A major official at the host city of the 10th meeting of the PCST (Public communication of science and technology) praised the communication of science and technology as an important tool to reactivate the declining economy, as the world’s most important science communication event was launched in the Swedish city of Malmö on 24 June.
Anders Rubin, local government commissioner of the city of Malmö, told the opening reception of PCST-10 that the third largest Swedish city used to be a manufacturing centre in the country, but it has run down as the traditional industries declined.
But science, technology and innovation is a way to invigorate the city. While their development is important for the economic issues, it is also true that if the public are not fully involved in the science and technology development, they cannot provide vital forces needed for the progress in science and technology.
In this sense, science communication plays a key role in invigorating Malmö’s economy. “Someday, I hope when I listen to the radio, I can hear the radio programme of technologies. We hope science communicators can bring more people in,” Rubin told the conference reception.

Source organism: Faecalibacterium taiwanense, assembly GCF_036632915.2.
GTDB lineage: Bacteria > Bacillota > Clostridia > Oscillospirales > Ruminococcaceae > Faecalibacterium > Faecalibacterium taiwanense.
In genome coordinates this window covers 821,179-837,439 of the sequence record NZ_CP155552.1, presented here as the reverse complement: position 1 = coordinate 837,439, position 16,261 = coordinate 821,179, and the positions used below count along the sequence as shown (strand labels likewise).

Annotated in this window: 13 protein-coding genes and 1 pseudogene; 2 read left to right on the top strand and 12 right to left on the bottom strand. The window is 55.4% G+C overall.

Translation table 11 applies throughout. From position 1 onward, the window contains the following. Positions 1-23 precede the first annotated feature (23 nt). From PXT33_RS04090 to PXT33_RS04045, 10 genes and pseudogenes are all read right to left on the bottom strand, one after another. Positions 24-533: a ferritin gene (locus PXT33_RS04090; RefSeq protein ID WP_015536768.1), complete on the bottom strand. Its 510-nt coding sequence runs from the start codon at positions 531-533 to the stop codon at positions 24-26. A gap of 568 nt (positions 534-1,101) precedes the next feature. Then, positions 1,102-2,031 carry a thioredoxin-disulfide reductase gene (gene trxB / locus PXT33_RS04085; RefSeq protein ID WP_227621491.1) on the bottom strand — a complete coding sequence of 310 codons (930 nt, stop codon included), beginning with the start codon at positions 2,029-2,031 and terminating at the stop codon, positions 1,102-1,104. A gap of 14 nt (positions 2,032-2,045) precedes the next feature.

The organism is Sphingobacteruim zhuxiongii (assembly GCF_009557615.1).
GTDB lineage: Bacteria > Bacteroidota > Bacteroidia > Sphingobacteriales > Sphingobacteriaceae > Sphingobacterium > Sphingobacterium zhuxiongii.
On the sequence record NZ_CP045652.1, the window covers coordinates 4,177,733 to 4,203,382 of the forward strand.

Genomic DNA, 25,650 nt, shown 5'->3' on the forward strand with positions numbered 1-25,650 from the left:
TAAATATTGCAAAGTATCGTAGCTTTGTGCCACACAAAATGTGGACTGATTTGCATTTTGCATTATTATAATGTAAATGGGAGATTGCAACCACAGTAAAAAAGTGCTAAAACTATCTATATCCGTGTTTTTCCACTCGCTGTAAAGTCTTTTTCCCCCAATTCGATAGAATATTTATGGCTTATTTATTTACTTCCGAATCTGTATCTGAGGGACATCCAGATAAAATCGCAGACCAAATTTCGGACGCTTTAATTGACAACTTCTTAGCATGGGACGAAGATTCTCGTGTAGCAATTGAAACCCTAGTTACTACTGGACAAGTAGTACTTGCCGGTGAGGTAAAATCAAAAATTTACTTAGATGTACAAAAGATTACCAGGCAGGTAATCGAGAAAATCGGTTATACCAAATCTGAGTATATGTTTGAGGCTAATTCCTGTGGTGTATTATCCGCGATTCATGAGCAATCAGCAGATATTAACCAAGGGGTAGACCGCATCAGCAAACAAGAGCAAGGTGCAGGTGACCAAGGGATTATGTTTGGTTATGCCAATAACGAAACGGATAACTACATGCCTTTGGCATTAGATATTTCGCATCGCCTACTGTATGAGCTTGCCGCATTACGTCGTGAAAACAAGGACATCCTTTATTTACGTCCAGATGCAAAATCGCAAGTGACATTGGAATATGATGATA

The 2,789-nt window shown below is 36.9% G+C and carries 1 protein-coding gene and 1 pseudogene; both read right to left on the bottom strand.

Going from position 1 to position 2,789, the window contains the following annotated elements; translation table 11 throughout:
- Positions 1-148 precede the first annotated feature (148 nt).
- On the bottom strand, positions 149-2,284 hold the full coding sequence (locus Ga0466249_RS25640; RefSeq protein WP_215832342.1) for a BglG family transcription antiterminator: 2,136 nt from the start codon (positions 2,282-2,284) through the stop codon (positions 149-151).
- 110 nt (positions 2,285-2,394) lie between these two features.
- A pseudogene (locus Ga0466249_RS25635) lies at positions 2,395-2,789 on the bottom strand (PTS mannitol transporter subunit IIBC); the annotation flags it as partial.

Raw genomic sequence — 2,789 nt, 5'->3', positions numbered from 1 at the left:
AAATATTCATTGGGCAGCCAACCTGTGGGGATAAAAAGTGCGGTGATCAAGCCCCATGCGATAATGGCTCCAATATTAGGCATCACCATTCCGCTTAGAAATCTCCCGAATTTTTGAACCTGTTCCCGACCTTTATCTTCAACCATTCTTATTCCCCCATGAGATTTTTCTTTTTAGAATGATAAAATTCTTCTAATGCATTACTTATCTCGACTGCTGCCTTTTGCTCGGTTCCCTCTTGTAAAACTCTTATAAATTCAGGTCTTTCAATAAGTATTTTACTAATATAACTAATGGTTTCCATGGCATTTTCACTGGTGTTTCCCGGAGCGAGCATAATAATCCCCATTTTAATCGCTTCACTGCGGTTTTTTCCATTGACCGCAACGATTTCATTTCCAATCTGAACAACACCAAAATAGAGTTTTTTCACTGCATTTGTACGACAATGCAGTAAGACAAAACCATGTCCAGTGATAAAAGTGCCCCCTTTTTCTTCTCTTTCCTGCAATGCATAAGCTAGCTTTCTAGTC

The PCST-10 conference, which will range between 24 and 28 June, will include seminars and presentations around four sub-themes:
1. emerging issues in science and society;
2. engaging and empowering scientists and the public;
3. assessing impact and outcomes and
4. developing media, methods, and meeting places.
More than 500 science communicators, including scientists, communication professors and practitioners, and journalists from around the world have come to attend the meeting.
Among various topical issues, climate change has once again become a major theme for discussion and debates at the meeting. In addition, science journalism has once against become a major topic for further discussion at the event.
Other interesting seminars of it include a parallel event named power, conflict and consensus in the dialogic communication of knowledge.
Jia Hepeng, China Coordinator, SciDev.Net